In this continuing series I’ve covered the basics of setting up a good system from a “fit and finish” perspective so you are ready to go. I harped on some things that a lot of people don’t think about – clock / timezone, preparing your command prompts, cleaning up the clutter – all these things if left untouched will get in the way of your Demo storytelling. I followed that post up with a simple tool that is difficult to master – ZoomIt for your graphical environments.
Note: some have suggested I use the built in magnifying feature of Windows. Good point – but I find it lacks two things:
- It requires the Desktop Interface which is something I wouldn’t load on a server system.
- It lacks the ability to highlight areas of the screen with drawing or typing that ZoomIt provides.
To each their own – so long as you magnify the screen and keep movement to a minimum or else it becomes distracting.
Ultimately what we are talking about here is visibility
What about more complex demos that require multiple machines to be “output” the display to the screen? Obviously you can either remotely connect from a single system to a bunch of servers someplace or you can run with a server OS installed and virtualize the required systems in the room with you.
I tend to go with the second option where possible as you need less of a backup if internet connectivity is down. We’ll talk about “backup” to demos in a future post, for now let’s discuss the local server running a virtualization solution.
You basically have two options:
- use a “viewer” that can show you the “window” into the virtual guest, regardless of what guest OS it is.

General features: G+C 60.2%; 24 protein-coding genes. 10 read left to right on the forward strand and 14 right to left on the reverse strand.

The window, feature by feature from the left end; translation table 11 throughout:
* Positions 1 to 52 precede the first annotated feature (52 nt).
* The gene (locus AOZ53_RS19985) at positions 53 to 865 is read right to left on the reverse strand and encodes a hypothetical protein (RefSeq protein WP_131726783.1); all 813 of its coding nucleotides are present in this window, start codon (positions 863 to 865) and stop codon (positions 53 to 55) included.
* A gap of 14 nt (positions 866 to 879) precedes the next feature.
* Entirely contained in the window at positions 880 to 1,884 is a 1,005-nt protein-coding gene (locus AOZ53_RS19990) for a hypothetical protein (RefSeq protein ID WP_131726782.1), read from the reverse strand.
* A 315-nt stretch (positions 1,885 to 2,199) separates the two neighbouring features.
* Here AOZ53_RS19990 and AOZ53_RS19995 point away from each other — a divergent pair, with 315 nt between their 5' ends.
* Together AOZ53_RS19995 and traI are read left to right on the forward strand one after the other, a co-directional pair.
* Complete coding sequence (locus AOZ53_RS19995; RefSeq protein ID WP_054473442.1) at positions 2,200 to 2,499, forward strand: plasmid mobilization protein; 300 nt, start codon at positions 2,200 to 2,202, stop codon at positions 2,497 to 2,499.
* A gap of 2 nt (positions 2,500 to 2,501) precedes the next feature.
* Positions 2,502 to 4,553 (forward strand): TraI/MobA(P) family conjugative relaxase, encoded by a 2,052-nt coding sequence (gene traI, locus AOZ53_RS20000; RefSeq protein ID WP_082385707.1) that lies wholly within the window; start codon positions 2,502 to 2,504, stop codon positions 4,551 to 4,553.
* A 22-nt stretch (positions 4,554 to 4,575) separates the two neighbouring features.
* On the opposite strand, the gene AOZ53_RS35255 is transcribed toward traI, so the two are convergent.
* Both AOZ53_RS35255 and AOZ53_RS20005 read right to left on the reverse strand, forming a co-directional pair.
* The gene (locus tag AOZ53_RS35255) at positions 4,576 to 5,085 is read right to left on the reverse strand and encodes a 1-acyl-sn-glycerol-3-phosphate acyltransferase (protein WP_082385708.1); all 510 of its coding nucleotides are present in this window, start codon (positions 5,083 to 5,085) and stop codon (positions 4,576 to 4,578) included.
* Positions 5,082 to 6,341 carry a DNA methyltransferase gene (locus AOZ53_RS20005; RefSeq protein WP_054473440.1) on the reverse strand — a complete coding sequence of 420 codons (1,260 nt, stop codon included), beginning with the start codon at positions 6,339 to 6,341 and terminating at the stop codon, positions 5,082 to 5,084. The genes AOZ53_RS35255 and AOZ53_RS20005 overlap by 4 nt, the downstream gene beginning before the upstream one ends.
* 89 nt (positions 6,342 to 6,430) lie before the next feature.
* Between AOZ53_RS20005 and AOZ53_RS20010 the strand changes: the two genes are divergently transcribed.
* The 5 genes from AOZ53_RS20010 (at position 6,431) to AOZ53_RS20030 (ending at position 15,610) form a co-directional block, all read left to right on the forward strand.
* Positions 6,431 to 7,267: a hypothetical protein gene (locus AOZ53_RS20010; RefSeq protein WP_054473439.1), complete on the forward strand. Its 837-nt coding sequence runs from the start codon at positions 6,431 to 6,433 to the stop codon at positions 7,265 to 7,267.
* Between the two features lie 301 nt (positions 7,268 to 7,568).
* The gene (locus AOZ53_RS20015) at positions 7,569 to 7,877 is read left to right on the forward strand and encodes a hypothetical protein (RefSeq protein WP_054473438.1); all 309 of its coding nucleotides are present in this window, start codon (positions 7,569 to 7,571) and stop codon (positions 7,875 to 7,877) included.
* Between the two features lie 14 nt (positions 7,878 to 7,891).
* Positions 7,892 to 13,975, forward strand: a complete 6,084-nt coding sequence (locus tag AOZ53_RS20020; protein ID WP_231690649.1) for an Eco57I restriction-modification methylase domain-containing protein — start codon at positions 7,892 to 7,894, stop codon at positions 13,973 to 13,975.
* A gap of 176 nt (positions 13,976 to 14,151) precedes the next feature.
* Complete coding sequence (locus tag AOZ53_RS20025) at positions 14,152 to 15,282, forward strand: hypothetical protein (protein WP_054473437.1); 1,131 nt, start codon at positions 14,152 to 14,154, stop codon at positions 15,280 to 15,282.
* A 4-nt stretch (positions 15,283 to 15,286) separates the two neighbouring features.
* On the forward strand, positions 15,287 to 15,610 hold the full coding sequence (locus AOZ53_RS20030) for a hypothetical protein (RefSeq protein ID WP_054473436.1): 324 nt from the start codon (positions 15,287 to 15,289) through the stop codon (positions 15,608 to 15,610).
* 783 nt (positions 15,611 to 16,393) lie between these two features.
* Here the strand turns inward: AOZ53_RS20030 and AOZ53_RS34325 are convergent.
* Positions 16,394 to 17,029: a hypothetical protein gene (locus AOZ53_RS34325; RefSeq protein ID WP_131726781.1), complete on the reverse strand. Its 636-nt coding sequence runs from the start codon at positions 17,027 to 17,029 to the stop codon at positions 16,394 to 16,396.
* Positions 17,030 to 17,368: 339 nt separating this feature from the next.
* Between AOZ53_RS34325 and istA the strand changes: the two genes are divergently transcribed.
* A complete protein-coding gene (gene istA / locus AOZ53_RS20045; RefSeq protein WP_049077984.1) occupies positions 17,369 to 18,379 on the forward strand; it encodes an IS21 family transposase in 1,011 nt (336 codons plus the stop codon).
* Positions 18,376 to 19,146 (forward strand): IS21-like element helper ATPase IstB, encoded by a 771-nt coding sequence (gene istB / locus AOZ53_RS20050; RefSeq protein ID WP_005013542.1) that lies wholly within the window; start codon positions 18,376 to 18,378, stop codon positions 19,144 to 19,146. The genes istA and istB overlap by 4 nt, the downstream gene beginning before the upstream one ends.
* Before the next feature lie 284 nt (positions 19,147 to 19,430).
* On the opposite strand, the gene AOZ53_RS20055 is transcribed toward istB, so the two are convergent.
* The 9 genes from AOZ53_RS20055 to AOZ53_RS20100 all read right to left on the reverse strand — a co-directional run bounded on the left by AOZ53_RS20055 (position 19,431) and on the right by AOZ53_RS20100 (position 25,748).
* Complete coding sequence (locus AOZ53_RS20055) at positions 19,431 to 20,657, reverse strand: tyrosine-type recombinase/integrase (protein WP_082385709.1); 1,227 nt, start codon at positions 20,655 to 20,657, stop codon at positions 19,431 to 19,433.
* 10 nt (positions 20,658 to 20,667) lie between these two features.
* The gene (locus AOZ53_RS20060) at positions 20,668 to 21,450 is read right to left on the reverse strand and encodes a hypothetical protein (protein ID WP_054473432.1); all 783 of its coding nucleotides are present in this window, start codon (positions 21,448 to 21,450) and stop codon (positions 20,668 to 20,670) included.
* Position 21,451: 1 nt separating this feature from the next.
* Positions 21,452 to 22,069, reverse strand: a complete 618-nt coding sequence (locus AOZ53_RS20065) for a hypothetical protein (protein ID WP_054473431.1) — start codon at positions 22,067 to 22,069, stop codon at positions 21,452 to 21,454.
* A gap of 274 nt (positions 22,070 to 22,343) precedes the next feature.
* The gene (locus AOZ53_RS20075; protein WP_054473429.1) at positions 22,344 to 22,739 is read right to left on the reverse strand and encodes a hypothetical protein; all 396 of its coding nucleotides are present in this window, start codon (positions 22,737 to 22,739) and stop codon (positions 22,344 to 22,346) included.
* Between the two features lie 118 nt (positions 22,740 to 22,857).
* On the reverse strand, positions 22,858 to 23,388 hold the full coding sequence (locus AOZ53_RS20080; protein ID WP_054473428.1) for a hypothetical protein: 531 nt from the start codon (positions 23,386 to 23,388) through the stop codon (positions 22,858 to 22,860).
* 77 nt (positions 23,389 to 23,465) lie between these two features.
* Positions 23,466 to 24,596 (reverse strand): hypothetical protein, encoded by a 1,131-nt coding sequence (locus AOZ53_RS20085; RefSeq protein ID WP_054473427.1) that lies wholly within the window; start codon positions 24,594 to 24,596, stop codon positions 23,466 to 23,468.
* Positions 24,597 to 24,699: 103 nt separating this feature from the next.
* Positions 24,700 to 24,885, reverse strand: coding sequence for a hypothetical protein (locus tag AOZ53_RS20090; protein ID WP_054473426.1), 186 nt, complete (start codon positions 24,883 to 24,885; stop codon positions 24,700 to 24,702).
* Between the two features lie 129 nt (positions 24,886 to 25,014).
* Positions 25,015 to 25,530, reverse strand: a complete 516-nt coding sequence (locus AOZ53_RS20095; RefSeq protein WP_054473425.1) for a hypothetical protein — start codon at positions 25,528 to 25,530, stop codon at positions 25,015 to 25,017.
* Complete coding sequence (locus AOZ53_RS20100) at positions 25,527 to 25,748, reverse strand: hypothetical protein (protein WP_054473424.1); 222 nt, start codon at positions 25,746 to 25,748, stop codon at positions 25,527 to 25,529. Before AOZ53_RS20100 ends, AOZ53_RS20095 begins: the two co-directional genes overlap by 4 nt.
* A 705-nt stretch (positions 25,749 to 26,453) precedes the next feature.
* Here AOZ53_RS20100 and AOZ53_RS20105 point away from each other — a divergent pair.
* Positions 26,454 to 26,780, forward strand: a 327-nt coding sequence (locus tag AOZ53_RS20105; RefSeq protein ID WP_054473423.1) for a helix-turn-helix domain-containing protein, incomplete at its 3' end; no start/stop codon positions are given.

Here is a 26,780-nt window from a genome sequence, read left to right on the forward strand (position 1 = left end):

- use remote connectivity like Remote Desktop Client to remote into the Guest VM (provided it is running windows).
Each solution requires some consideration and setup / prep to work correctly. My main advice – Remember the golden rule: Set your Resolution correctly on the Host as well as within EACH guest you will be showing. Slider bars are your enemy!
Because this is once again visual – here’s a quick video on how I approach selecting either the Viewer option or RemoteDesktop option for my demos.
Use the Built In Viewer:
- If you require a full window of restarts / reboots or if your guest OS is NON Windows.
- If you don’t mind opening each instance of the viewer for warming up the demo.
- If you close a VMGuest accidentally – you will need to launch Hyper-V manager and open the guest – no quick access.
- you don’t require more then basic copy and paste between Host and VMGuest
Use Remote Desktop Services with “Internal networks”
- If you don’t require full windows restarts.
- if you are running Windows Clients and want a richer connection experience (graphically optimized)
- prefer pinning and desktop icons to launch / re-launch systems quickly
- If you like to share files and services between Host and VMGuest – you can use “internal network” for connectivity.
It should be noted that you can also combine the two or use the “Internal Network” option with the Viewer as well. This gets you connectivity into the virtual switch and therefore allows your Host system to interact with all the VMGuests as required for setup / running of the demo.
What’s the right setup for you? Do you approach this differently for remotely managing systems and delivering your demo?
By the way: Feel free to give me some feedback to let me know if these posts are useful and if you have any specific questions around Demo delivery.
3 thoughts on “How To: Deliver Impactful Demos. Part 3 – Showing the Goods”
Dont forget that Windows 8 now has the Hyper-V client built in with virtual networking too. Have used this with great success for demos
You are correct sir. I was demoing this from my server box at the time but the same functionality exists for Hyper-V on Windows 8 client as well.
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